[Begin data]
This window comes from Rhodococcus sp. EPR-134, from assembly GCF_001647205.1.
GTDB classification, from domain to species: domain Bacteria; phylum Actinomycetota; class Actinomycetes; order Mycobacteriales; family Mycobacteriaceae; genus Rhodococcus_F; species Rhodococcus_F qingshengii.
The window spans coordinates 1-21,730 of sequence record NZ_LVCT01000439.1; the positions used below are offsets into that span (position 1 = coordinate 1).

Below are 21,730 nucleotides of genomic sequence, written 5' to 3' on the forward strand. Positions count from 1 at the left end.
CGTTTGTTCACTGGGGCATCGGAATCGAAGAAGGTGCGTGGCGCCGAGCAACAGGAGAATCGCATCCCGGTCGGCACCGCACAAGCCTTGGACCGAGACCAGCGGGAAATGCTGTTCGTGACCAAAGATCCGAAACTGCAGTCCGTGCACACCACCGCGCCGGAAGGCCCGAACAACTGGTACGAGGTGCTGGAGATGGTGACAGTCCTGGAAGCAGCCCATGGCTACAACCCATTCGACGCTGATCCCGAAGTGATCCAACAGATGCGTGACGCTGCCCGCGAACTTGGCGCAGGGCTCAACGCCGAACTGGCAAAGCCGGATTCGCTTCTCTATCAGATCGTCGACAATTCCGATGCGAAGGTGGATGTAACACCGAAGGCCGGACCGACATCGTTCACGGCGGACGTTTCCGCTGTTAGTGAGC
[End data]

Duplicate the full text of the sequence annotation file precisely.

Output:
This window comes from Rhodococcus sp. EPR-134, from assembly GCF_001647205.1.
GTDB classification, from domain to species: domain Bacteria; phylum Actinomycetota; class Actinomycetes; order Mycobacteriales; family Mycobacteriaceae; genus Rhodococcus_F; species Rhodococcus_F qingshengii.
The window spans coordinates 1-21,730 of sequence record NZ_LVCT01000439.1; the positions used below are offsets into that span (position 1 = coordinate 1).

Below are 21,730 nucleotides of genomic sequence, written 5' to 3' on the forward strand. Positions count from 1 at the left end.
CGTTTGTTCACTGGGGCATCGGAATCGAAGAAGGTGCGTGGCGCCGAGCAACAGGAGAATCGCATCCCGGTCGGCACCGCACAAGCCTTGGACCGAGACCAGCGGGAAATGCTGTTCGTGACCAAAGATCCGAAACTGCAGTCCGTGCACACCACCGCGCCGGAAGGCCCGAACAACTGGTACGAGGTGCTGGAGATGGTGACAGTCCTGGAAGCAGCCCATGGCTACAACCCATTCGACGCTGATCCCGAAGTGATCCAACAGATGCGTGACGCTGCCCGCGAACTTGGCGCAGGGCTCAACGCCGAACTGGCAAAGCCGGATTCGCTTCTCTATCAGATCGTCGACAATTCCGATGCGAAGGTGGATGTAACACCGAAGGCCGGACCGACATCGTTCACGGCGGACGTTTCCGCTGTTAGTGAGC